Feinberg student passed away Sunday

    A Class of 2017 Feinberg School of Medicine student, Ankita Pradhan, passed away Sunday, Jan. 25. Pradhan was 24. 

    Associate Dean of Student Programs and Career Development Sandra M. Sanguino sent an email to the Feinberg community that said, “It is with tremendous sadness that we inform you of the passing of one of our students, Ankita Pradhan, a member of the Class of 2017. We extend our condolences to Ankita’s family and friends – our thoughts and deepest sympathies are with them during this time.” 

    Feinberg representatives said they had no information on cause of death.

    Sanguino encouraged students to reach out to Counseling and Psychological Services (CAPS), members of the Feinberg Dean’s Office or the Chaplain’s staff.

    Correction: An earlier version of this story said Pradhan passed away on Monday. Additionally, a typographical error was changed to reflect that Pradhan passed away on Jan. 25, not Feb. 25. NBN regrets these errors. 

    A full statement on Ankita's life from her father, Sunil Pradhan:

    Ankita Sunil Pradhan was born in Mumbai, India and spent the first 8 years of her life there. Ankita started talking at the ripe old age of 15 months and never stopped thereafter. She was a very happy, healthy, and bubbly child. She was always very good at her studies and was always at the top of her class. As a kid she enjoyed participating in fancy dress shows (perhaps alluding to the roots of her Sriracha costume this past Halloween).

    Ankita moved with her family to the US in 1998. Her transition to school here was seamless and she instantly made friends in her class. She participated in various extracurricular activities in middle and high school. She played softball in middle school and was on the high school’s tennis team. Not surprisingly, her favorite club in high school was HOSA (Health Occupations Students of America) and she was extremely involved in it, going on 4 field trips with them in 4 years. She graduated as the valedictorian of her high school and decided to go to the University of Chicago.

    Ankita fit right in at U Chicago and developed a set of very close friends. Alper house holds a very special place in her heart. She gravitated towards pursuing her dream of becoming a doctor by becoming a pre-med, and did very well academically. She had always wanted to become a doctor so she could serve people in need. She felt a genuine sense of joy when she saw happiness on other peoples’ faces. She had already warned her family not to expect her to earn a lot of money as a doctor, because she wasn’t in it for the money. Her motto was to be able to solve other peoples’ problems without expecting anything in return.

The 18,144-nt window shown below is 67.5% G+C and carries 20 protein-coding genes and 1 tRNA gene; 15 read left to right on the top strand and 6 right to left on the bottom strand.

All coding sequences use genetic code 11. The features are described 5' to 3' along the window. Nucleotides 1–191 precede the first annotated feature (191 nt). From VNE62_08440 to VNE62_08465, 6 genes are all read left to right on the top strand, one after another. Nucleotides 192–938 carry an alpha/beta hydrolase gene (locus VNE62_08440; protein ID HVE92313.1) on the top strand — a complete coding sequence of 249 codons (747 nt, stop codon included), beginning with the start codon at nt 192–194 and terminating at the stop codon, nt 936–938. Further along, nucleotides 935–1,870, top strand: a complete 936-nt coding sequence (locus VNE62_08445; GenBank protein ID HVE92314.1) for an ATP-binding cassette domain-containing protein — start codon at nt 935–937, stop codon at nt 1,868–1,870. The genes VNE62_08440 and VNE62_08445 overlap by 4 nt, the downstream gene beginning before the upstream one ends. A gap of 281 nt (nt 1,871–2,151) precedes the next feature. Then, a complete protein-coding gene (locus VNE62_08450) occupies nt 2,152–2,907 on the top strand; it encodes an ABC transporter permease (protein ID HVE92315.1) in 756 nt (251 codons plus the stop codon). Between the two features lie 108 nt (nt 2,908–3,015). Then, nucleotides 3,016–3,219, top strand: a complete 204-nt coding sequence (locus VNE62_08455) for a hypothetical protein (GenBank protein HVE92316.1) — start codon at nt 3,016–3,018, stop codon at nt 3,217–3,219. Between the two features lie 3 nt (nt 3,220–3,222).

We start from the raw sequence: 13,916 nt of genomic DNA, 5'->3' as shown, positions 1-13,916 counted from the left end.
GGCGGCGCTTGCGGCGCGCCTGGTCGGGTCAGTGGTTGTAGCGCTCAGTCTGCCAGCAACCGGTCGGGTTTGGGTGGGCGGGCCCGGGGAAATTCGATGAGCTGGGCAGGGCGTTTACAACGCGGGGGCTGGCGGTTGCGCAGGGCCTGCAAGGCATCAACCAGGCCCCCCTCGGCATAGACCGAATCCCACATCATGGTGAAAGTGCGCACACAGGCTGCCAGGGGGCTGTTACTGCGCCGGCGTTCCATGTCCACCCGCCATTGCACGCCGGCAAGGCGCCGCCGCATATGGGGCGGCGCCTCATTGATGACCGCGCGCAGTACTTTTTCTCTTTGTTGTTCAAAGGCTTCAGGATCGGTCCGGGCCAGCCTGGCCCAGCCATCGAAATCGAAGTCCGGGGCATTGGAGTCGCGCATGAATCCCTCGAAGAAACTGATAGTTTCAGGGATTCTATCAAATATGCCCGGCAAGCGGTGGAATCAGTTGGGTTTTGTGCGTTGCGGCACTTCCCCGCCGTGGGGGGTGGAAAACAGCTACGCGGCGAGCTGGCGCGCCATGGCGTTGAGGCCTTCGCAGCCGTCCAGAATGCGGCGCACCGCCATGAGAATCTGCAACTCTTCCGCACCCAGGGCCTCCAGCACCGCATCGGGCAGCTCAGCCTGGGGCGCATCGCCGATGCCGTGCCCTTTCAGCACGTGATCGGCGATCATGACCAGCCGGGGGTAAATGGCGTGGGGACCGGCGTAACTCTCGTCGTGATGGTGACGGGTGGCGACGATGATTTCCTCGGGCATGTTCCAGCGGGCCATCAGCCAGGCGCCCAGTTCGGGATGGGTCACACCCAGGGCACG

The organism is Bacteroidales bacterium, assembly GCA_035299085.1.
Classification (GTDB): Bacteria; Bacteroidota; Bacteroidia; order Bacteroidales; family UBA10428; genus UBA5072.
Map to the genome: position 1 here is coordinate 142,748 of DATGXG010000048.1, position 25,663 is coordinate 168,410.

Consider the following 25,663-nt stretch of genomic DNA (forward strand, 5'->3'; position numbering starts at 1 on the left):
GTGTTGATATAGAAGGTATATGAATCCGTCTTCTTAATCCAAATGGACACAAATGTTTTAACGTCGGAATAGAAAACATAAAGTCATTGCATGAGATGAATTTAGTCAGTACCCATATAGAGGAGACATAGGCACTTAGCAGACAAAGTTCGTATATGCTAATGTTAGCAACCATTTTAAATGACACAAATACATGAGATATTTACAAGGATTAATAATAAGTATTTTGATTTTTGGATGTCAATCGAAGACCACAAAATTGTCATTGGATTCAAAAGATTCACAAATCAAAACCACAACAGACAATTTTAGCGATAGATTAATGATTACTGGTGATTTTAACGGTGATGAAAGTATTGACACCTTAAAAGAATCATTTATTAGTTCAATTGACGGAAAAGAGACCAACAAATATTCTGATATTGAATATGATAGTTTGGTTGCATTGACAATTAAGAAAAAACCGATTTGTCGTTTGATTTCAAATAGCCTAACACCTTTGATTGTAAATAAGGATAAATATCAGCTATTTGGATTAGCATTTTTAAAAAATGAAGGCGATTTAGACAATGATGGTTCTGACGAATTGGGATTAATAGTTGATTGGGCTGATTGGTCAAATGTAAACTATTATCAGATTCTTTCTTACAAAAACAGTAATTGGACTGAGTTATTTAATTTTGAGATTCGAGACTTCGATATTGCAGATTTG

It is not an understatement to say that one of the happiest moments of Ankita’s life was when she received an offer of admission from Feinberg School of Medicine. Ankita thoroughly enjoyed her time at FSM and developed a set of extremely close friends with whom she studied, partied, commiserated, celebrated, and had long personal chats. Ankita was a very sympathetic, caring, and loving person. She gave her best treatment to everyone whether it was her family, friends, or a stranger. She was extremely disciplined, always making sure to incorporate exercise, healthy food, and a generous dose of family and friends in her life. She was ever the smiling and funny friend, a self-starter, passionate about everything she did in her life, willing to listen and help anyone in need. She was outgoing, charismatic, innovative, creative, and independent. She was unforgettable, and will always live on in our minds and hearts.

    Life is not measured by the number of years we live, but by the number of lives that we touch around us. Ankita lived a full life in every sense of the word. She will be sorely missed by everyone whose life she touched. Let us all pray that her soul may rest in peace.


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